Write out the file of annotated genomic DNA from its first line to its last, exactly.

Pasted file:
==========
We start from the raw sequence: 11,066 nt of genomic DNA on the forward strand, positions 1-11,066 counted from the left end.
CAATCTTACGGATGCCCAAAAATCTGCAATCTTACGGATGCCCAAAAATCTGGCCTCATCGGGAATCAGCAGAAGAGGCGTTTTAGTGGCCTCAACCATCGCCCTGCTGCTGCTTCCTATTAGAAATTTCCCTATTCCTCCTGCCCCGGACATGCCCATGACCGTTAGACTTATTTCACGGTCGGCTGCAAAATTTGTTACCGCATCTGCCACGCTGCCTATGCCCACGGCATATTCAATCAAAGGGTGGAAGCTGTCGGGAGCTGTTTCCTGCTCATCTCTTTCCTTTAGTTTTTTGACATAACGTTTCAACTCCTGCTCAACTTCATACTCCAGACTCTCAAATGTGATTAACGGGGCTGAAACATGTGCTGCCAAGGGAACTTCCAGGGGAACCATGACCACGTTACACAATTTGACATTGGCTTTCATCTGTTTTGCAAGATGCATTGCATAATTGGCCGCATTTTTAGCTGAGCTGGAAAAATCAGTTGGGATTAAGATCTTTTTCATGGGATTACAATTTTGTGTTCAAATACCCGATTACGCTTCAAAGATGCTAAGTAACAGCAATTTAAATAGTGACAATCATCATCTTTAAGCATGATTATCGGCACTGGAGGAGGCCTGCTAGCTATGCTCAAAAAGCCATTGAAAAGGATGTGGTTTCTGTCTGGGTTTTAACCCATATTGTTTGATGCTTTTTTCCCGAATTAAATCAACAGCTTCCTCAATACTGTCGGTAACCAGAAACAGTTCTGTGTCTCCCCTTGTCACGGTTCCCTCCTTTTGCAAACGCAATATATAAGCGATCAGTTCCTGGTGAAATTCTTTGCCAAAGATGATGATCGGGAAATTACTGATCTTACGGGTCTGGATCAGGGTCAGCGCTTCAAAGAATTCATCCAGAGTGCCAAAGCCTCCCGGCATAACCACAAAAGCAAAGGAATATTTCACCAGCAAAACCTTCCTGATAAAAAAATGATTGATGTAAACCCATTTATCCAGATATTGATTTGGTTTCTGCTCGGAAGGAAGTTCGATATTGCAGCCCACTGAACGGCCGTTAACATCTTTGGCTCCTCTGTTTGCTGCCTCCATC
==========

We start from the raw sequence: 11,066 nt of genomic DNA on the forward strand, positions 1-11,066 counted from the left end.
CAATCTTACGGATGCCCAAAAATCTGCAATCTTACGGATGCCCAAAAATCTGGCCTCATCGGGAATCAGCAGAAGAGGCGTTTTAGTGGCCTCAACCATCGCCCTGCTGCTGCTTCCTATTAGAAATTTCCCTATTCCTCCTGCCCCGGACATGCCCATGACCGTTAGACTTATTTCACGGTCGGCTGCAAAATTTGTTACCGCATCTGCCACGCTGCCTATGCCCACGGCATATTCAATCAAAGGGTGGAAGCTGTCGGGAGCTGTTTCCTGCTCATCTCTTTCCTTTAGTTTTTTGACATAACGTTTCAACTCCTGCTCAACTTCATACTCCAGACTCTCAAATGTGATTAACGGGGCTGAAACATGTGCTGCCAAGGGAACTTCCAGGGGAACCATGACCACGTTACACAATTTGACATTGGCTTTCATCTGTTTTGCAAGATGCATTGCATAATTGGCCGCATTTTTAGCTGAGCTGGAAAAATCAGTTGGGATTAAGATCTTTTTCATGGGATTACAATTTTGTGTTCAAATACCCGATTACGCTTCAAAGATGCTAAGTAACAGCAATTTAAATAGTGACAATCATCATCTTTAAGCATGATTATCGGCACTGGAGGAGGCCTGCTAGCTATGCTCAAAAAGCCATTGAAAAGGATGTGGTTTCTGTCTGGGTTTTAACCCATATTGTTTGATGCTTTTTTCCCGAATTAAATCAACAGCTTCCTCAATACTGTCGGTAACCAGAAACAGTTCTGTGTCTCCCCTTGTCACGGTTCCCTCCTTTTGCAAACGCAATATATAAGCGATCAGTTCCTGGTGAAATTCTTTGCCAAAGATGATGATCGGGAAATTACTGATCTTACGGGTCTGGATCAGGGTCAGCGCTTCAAAGAATTCATCCAGAGTGCCAAAGCCTCCCGGCATAACCACAAAAGCAAAGGAATATTTCACCAGCAAAACCTTCCTGATAAAAAAATGATTGATGTAAACCCATTTATCCAGATATTGATTTGGTTTCTGCTCGGAAGGAAGTTCGATATTGCAGCCCACTGAACGGCCGTTAACATCTTTGGCTCCTCTGTTTGCTGCCTCCATC